Think of it like a driver’s license. When you get one, the Certificate Authority that’s issuing the certificate – which stands in for the DMV in this metaphor – verifies the identity of the applicant before issuing a document that gives the holder specific privileges. That means driving in the case of a driver’s license or using Public Key Infrastructure to encrypt communication in the case of an SSL Certificate. Fortunately, validation doesn’t require sitting in a stuffy waiting room next to the dregs of society for two hours while a disinterested clerk uses a 90’s era computer to inch through the line. You pull a number, it says D6, they’re on A15—what the hell does that even mean? [Editor’s Note: That’s really specific, Carl]
An SSL certificate serves two basic functions, though only one of them really gets any attention. The first, and most celebrated function is encryption. An SSL certificate will let you encrypt all communication to and from your website. But depending on the type of validation you choose, an SSL certificate can also authenticate your identity.
We’ll get into that a little more in-depth when we talk about certificate types later, but for now, just remember that an SSL certificate is a kind of like a digital driver’s license. It identifies its owner and grants certain permissions.
Now let’s define a few key terms. You’ll need to know these before we go any further.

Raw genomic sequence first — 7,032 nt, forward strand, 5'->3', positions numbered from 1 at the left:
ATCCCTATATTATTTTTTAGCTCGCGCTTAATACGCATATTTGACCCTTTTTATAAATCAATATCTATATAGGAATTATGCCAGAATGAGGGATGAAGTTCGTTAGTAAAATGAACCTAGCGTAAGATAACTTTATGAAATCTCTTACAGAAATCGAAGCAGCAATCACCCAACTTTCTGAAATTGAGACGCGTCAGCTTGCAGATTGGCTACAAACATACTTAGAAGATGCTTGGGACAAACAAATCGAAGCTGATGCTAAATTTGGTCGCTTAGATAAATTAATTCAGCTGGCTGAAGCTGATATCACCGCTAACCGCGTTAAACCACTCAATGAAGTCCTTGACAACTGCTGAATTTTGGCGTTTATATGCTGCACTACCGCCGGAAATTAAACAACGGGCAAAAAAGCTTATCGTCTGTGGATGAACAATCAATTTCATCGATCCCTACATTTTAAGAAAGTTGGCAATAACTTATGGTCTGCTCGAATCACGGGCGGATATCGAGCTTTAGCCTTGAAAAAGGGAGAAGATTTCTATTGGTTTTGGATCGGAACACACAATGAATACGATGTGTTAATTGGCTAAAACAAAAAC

- HTTPS – This is the secure version of the HTTP protocol that the internet is based on. You redirect your website to HTTPS URLs after installing SSL.
- Client – This refers to the user, typically visiting on a web browser like Google Chrome or Mozilla Firefox.
- Server – Websites are hosted on servers, when communication takes place with a client it occurs with the server, not the site itself.
That should pretty much cover it. Let’s move on…
How Does an SSL Certificate Work?
There are two ways I could explain this, one is exceptionally technical and would require a lot of research on my part. The other is to explain it in layman’s terms and try not to alienate my readers. I’m going to go with the second route. It’s not that I don’t want to do a bunch of research, actually, yes it is. That’s exactly why. I’m not going to lie to you.
Ok, so when a client’s browser reaches a website’s server and notices it has SSL, it begins a process called “The SSL Handshake.” This is where the client and the server decide on the means of encryption they will use (which algorithms and ciphers – basically the directions for encrypting), authenticate the server and then exchange symmetric session keys.
Once the session keys are exchanged the two begin encoding communication in a way that only the other party can read it. This prevents eavesdropping from third parties, content injection and a litany of other potential issues.
Now, a quick word on keys. There are two kinds of encryption at play during encryption. The first is asymmetric encryption that occurs between the private key and the public key. For an in-depth explanation of asymmetric encryption, click here.
The other kind of encryption, symmetric encryption, occurs between the session keys. Whereas with asymmetric encryption the public key encrypts and the private key decrypts, symmetric encryption allows both keys to encrypt and decrypt. This is necessary for two-sided communication.
A session key, as the name suggests, is good for one session. After which the keys are discarded and new keys are exchanged upon the next visit. An asymmetric private key is usually 2048-bit. Session keys, which need to be faster, are 256-bit. Don’t worry about the drop in size though, it would take a supercomputer 10,000 years to break 256-bit encryption.